Had the pair shown they had done everything in their power to make sure they weren't taking performance-enhancing drugs - i.e. choosing only products registered with Informed-Sport - they would have been completely cleared. As it were, the tribunal found they were negligent, but hadn't knowingly cheated.
While Campbell urged all sportspeople to do their thorough research, he said this idea of responsibility was slippery. "As a professional sportsperson you can't be expected to know what you need to do with regards to the sport that you're doing and then how to be a good masseur, how to be a physio, how to be a nutritionist. There's so much to work on and unfortunately in life you have to trust others."
Under new World Anti-Doping Agency (WADA) rules introduced on January 1, if an athlete can demonstrate he has taken the highest duty of care in preventing a controlled substance from entering his body he can be absolved completely.
If Williams and Warburton had insisted on only using supplements from the 250-strong Informed-Sport list, and one of them was subsequently found to be contaminated, they almost certainly would have got off.
No Informed-Sport supplement has ever been linked to a doping infraction since its inception in 2008.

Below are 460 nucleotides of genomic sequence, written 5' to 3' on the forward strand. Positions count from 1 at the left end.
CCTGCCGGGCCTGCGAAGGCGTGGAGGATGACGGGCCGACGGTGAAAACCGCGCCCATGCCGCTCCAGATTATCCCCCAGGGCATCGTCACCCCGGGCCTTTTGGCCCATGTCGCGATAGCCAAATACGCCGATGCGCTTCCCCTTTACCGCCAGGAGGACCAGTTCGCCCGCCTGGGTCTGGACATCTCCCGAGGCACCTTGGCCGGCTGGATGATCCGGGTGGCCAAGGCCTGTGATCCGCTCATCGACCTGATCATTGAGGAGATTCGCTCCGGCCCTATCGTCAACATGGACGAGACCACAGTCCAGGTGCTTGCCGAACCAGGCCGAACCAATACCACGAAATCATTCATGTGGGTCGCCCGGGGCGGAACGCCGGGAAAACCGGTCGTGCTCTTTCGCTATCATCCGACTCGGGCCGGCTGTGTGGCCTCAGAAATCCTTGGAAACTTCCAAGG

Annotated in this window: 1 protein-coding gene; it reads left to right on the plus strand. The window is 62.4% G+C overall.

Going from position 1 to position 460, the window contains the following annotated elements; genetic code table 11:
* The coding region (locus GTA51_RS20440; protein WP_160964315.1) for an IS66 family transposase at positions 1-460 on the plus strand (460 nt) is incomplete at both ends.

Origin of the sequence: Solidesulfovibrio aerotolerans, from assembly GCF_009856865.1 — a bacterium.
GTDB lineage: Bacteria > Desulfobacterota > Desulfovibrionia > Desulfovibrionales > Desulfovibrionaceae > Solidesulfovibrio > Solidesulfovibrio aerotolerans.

Illegal-legal mix up
He said when now business partner Jon Williams was his sports nutritionist, he would search out companies that specifically steered clear of the body building community too.
“The problem that you have is, if a company makes products that are legal for professional sports as well as illegal for professional sportspeople, you do open up the chance of cross contamination. That's why it's important for sportspeople to do their research.”
Some ingredients may be illegal for professional athletes, but not for competing body builders.
“We know contamination can be a problem - not just in the sports nutrition world, we’ve seen it with the horse meat scandal. So contamination can happen, but if you’re a professional sportsperson and it’s strict liability, unfortunately you can’t afford these kinds of mistakes.”